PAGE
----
Three corneas from both wild-type and 952delTDcn transgenic mice were fixed overnight in 2.5% glutaraldehyde in 25 mmol/L sodium acetate buffer, pH 5.7, containing 0.1 mol/L magnesium chloride and 0.05% cuprolinic blue (BDH Chemicals, London, UK). The samples were washed three times in 25 mmol/L sodium acetate buffer, pH 5.7, and then transferred to distilled water that contained 0.5% (w/v) sodium tungstate for 15 minutes, followed by 15 minutes in 50% ethanol containing 0.5% sodium tungstate. Specimens were then dehydrated in an ethanol series, followed by processing as described above.
Creation of a Novel Mouse Model of Human CSCD
Only heterozygous patients carrying a normal and mutant decorin allele were found to have CSCD, suggesting that homozygosity may result in a lethal phenotype. We developed a transgenic mouse model of this disease with the use of a Cre-on approach to avoid embryonic lethality. A transgenic mouse line carrying the mutant decorin cDNA with a deleted T at 952, which is comparable to human 967delT mutation, was created (Figure 1A). We generated a vector harboring a ubiquitous CAG promoter followed by a loxP-flanked chloramphenicol acetyltransferase (CAT) gene that was followed by the mutant decorin cDNA (952delT) (Figure 1B). The transgenic mice were bred into a wild-type background (Dcn+/+). Cornea-specific 952delT decorin expression was turned on by breeding these mice with Kera-Cre mice which specifically deletes the LoxP-CAT, leading to mutant decorin expression by cornea stromal keratocytes. The activation of Kera at embryonic day 13.5 to 14.5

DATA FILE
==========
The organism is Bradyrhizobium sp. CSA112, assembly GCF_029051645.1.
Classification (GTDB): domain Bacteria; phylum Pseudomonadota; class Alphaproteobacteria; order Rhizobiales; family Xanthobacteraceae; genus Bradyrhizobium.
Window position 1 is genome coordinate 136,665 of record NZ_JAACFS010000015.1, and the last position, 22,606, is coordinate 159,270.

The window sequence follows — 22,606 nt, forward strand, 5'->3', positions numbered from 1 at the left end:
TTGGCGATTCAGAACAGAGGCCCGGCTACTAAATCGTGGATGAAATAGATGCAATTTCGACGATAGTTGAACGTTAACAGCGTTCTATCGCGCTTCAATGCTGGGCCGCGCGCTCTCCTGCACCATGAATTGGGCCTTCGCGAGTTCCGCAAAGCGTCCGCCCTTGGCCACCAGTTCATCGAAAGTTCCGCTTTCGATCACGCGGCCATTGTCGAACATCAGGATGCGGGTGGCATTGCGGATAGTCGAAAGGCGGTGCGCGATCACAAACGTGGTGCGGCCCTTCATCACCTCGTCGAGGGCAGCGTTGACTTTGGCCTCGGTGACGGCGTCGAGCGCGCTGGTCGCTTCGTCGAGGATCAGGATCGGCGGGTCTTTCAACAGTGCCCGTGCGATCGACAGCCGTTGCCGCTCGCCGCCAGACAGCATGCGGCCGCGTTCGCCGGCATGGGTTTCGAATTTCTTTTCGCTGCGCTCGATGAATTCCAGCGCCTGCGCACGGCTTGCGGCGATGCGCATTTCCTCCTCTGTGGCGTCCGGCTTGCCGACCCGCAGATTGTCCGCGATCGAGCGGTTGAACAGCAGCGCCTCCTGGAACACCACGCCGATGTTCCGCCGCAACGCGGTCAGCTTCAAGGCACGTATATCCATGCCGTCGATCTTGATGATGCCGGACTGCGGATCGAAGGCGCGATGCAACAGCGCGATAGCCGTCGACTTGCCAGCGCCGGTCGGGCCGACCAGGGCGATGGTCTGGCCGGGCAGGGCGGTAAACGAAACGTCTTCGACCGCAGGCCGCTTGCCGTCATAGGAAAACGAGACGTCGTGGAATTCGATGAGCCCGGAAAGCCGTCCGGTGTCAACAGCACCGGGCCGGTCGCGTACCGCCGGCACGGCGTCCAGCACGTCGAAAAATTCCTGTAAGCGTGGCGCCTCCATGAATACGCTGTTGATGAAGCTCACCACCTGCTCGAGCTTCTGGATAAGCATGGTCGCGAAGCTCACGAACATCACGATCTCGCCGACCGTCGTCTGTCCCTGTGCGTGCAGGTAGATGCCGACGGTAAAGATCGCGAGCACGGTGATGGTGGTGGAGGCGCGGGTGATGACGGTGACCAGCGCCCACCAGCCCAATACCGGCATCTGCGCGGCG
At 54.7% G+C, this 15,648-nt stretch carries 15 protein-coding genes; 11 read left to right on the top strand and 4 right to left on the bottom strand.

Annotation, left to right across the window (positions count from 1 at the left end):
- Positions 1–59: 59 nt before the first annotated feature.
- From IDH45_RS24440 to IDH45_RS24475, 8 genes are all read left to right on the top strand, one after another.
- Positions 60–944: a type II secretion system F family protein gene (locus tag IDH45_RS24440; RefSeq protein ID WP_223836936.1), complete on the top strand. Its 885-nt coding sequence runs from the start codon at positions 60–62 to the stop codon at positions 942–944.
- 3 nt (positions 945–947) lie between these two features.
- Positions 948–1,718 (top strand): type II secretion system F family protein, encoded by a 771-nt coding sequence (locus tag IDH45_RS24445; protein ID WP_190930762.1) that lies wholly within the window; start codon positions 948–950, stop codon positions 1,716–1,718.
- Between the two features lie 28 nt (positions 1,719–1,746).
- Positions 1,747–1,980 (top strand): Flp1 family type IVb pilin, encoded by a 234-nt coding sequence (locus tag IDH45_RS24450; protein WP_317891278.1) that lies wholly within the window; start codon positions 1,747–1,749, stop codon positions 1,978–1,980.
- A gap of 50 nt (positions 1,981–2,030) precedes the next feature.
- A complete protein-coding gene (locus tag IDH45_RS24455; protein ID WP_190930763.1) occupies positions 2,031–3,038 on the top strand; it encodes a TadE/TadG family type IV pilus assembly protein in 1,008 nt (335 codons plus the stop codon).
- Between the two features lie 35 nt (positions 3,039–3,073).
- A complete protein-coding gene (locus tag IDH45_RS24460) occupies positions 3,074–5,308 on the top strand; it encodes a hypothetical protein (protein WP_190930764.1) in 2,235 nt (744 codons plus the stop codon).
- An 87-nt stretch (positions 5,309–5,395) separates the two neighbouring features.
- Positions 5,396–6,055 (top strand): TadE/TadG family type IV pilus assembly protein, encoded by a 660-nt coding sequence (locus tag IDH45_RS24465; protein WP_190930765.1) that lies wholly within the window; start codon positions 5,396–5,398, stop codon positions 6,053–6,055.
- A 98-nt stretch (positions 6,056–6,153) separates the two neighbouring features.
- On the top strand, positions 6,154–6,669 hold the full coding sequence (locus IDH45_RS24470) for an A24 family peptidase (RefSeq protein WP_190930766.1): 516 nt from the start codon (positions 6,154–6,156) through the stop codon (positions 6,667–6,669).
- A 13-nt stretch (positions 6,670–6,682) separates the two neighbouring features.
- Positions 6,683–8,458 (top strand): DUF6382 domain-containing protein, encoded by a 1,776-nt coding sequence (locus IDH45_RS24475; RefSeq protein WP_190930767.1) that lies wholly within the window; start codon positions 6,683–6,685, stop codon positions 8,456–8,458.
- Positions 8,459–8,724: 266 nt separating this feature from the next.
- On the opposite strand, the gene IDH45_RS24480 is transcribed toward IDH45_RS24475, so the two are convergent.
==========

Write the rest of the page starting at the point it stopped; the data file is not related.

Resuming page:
allows the expression of the truncated decorin allele because of the deletion of LoxP-flanked polyadenylated CAT gene by Cre-recombinase driven by keratocan promoter.
Endogenous expression of wild-type and 952delT decorin was analyzed in the bi-transgenic animals. Extracts prepared from excised corneas were sequentially digested with chondroitinase ABC and N-glycanase. Immunoblot analysis with anti-decorin antibody showed a single band at ∼40 kDa in wild-type mice, whereas in mutant mice, there were two bands, one migrated with the wild type, the other one migrated faster, consistent with the 3- to 4-kDa truncation of the decorin core (Figure 1C). These data indicate that both normal and mutant decorin are concurrently expressed in the bi-transgenic mouse cornea, albeit the truncated decorin was expressed at lower levels (Figure 1C). The expression of the truncated decorin in the corneal stroma was further confirmed by breeding the 952delTDcn transgenic mice into a decorin-null background (Dcn−/−). Immunofluorescence analysis indicated that the mutant decorin was readily detectable and exhibited a higher immunoreactivity in the posterior stroma (Figure 1D).